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Vietnamese Girl Burned by Napalm Focuses on Forgiveness

  • Reuters

Photojournalist Nick Ut and Kim Phuc (L) attend the presentation of the latest Leica equipment at Photokina 2012, the world's largest fair for imaging, in Cologne, Germany, Sep. 17, 2012. Ut took the iconic 1972 Vietnam War photograph of Kim Phuc running naked down a road after being burned in a napalm attack near Trang Bang.

Photojournalist Nick Ut and Kim Phuc (L) attend the presentation of the latest Leica equipment at Photokina 2012, the world's largest fair for imaging, in Cologne, Germany, Sep. 17, 2012. Ut took the iconic 1972 Vietnam War photograph of Kim Phuc running naked down a road after being burned in a napalm attack near Trang Bang.

Vietnamese girl burned by napalm focuses on forgiveness in helping U.S. military

Kim Phuc is known around the world for a photograph taken of her as a child, naked and crying as she ran down a road in South Vietnam, burned by napalm dropped by the U.S. air force, clouds of dark smoke rising behind her.

Now 52, Phuc is working with a new charity called Restoring Heroes to help provide medical treatment to members and veterans of those same U.S. military forces.

The twist of fate is far from lost on Phuc after decades of pain from burns suffered from napalm dropped on a pagoda where she and her family were hiding during the Vietnam War in 1972.

Restoring Heroes is targeting first responders and members of the military who have suffered traumatic burns and scarring, such as wounds caused by improvised explosive devices. The importance of forgiveness is Phuc's contribution to healing them.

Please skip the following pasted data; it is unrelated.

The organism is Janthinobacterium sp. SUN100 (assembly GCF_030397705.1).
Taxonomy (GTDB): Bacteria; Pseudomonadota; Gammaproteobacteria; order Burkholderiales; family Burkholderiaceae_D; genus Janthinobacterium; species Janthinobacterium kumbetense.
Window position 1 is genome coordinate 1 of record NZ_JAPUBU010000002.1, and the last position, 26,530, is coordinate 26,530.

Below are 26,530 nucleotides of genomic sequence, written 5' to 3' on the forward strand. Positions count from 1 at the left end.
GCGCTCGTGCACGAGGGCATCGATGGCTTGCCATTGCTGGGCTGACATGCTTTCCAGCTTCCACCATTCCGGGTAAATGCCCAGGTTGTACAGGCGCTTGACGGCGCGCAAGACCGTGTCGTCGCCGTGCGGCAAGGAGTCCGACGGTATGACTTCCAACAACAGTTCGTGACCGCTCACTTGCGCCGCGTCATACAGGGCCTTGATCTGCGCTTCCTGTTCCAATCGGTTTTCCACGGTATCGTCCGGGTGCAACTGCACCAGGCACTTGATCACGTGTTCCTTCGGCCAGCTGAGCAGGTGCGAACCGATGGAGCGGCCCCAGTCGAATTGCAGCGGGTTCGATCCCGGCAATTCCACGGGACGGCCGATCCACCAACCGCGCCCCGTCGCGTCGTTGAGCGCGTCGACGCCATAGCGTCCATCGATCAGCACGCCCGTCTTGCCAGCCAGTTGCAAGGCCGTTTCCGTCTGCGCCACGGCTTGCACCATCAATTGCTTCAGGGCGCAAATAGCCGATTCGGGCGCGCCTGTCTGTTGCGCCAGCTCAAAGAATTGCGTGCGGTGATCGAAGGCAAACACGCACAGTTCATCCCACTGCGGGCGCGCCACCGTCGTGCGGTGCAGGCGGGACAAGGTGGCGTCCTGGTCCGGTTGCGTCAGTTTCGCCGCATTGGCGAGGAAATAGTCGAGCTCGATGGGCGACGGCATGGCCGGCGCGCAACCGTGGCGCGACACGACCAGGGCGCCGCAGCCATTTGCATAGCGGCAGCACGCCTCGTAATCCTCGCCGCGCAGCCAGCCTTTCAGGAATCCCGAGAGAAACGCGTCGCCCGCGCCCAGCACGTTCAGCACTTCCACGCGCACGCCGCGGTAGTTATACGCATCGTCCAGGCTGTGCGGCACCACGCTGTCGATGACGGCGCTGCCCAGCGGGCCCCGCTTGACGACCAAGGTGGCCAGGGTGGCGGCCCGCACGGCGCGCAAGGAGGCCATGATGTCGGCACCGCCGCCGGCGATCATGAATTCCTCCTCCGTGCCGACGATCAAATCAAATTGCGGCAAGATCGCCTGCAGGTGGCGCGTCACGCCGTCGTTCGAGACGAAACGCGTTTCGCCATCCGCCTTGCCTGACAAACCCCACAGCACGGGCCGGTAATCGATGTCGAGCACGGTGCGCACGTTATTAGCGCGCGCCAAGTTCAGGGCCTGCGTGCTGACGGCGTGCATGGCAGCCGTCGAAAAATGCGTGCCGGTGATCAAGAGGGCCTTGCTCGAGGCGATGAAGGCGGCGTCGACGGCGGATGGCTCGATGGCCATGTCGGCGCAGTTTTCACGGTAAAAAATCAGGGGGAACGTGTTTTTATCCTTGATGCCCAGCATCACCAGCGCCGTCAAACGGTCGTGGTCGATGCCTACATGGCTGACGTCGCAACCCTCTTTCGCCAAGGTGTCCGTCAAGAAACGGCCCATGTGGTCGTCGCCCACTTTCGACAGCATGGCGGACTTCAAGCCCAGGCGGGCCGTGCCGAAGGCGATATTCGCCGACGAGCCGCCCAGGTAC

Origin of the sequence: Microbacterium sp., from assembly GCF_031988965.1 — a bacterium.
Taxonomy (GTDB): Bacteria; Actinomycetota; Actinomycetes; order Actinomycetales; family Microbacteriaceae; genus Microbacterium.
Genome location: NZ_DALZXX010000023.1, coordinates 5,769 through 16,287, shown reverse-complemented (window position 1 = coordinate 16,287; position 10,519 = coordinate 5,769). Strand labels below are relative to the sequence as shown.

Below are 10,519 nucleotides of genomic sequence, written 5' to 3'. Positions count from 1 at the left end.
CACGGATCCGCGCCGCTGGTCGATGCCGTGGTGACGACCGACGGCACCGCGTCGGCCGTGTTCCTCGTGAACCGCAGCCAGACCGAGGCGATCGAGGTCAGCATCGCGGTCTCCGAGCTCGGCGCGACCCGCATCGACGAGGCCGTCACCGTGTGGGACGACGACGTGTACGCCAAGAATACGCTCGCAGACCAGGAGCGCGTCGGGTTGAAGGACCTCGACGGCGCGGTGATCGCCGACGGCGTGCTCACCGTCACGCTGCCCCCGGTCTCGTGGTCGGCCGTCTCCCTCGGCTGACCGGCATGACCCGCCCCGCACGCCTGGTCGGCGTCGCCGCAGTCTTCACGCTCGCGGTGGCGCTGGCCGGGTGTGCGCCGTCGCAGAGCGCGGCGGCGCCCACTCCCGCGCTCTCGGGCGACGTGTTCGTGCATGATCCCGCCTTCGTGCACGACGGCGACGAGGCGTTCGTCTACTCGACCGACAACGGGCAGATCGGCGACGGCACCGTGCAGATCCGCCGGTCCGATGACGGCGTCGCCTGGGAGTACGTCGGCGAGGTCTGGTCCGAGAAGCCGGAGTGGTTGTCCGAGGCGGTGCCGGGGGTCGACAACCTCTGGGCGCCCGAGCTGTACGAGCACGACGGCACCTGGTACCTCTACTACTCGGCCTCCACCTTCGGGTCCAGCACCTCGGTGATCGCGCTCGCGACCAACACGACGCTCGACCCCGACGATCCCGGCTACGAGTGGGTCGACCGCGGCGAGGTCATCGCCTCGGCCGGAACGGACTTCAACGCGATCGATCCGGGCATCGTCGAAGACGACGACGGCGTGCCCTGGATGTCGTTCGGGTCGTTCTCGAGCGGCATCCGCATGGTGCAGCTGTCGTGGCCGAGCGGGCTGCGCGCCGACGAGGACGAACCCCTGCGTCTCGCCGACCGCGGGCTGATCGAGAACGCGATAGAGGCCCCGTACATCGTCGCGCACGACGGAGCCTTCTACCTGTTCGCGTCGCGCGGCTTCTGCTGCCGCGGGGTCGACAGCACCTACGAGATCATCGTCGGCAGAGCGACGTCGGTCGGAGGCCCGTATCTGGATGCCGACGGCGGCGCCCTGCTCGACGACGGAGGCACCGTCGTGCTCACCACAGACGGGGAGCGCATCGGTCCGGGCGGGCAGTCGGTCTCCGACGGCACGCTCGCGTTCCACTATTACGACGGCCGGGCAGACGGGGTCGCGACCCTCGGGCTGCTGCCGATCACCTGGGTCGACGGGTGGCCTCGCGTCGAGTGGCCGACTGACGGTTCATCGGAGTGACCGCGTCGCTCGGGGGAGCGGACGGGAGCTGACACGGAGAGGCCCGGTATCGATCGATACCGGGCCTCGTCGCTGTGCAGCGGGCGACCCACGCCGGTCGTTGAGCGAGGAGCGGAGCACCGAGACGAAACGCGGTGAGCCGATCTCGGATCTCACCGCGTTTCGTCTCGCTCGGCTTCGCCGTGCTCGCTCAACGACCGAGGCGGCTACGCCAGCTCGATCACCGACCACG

"Everyone needs help," Phuc told the Thomson Reuters Foundation in an interview when Restoring Heroes was launched this month.

While the napalm left burns on 65 percent of Phuc's body, she said her recovery was emotional and spiritual as well as physical, as she learned how to forgive.

"Living with hate and bitterness almost killed me many times," she said. "When I learned to forgive all those who caused my suffering, that was like heaven on earth for me."

She found forgiveness when she found Christianity, she said.

"Before, I would ask, 'Why me? Why did I have to suffer?'" she said. "I was a little child, innocent. I didn't do anything wrong."

Helped by her faith

Her religious faith has helped her to count her blessings and use her experience to help others, she said.

Phuc moved to Cuba from Vietnam, and now lives near Toronto, Canada. She and her husband, a social worker, have two sons.

She created her own charity, www.kimfoundation.com, to help children who are victims of war, and also served as a UNESCO Goodwill Ambassador.

"I can help people living with hatred and bitterness," she said.

Phuc said there was a time when she could not bear to look at the famous picture a war photographer took of her at age 9, an image that became a poignant icon for the conflict's suffering and ravaged victims.

Now, she said, looking at the picture makes her feel thankful.

"I realized that picture is a powerful gift for me to work for peace, to help people," she said. "That picture makes awareness to everyone to stop the war, to stop fighting."

Restoring Heroes is focusing on a form of laser therapy that Phuc has undergone to help with scarring, pain and range of motion on her shoulder where napalm clung to her skin and ignited.

The laser treatment promotes elasticity of the skin and the growth of collagen that acts as a cushion when amputees are being fitted with prosthetics, said Carol Novak, founder of Restoring Heroes.

Working for now in Miami, the charity aims to help 10,000 victims in the next three years, Novak said.

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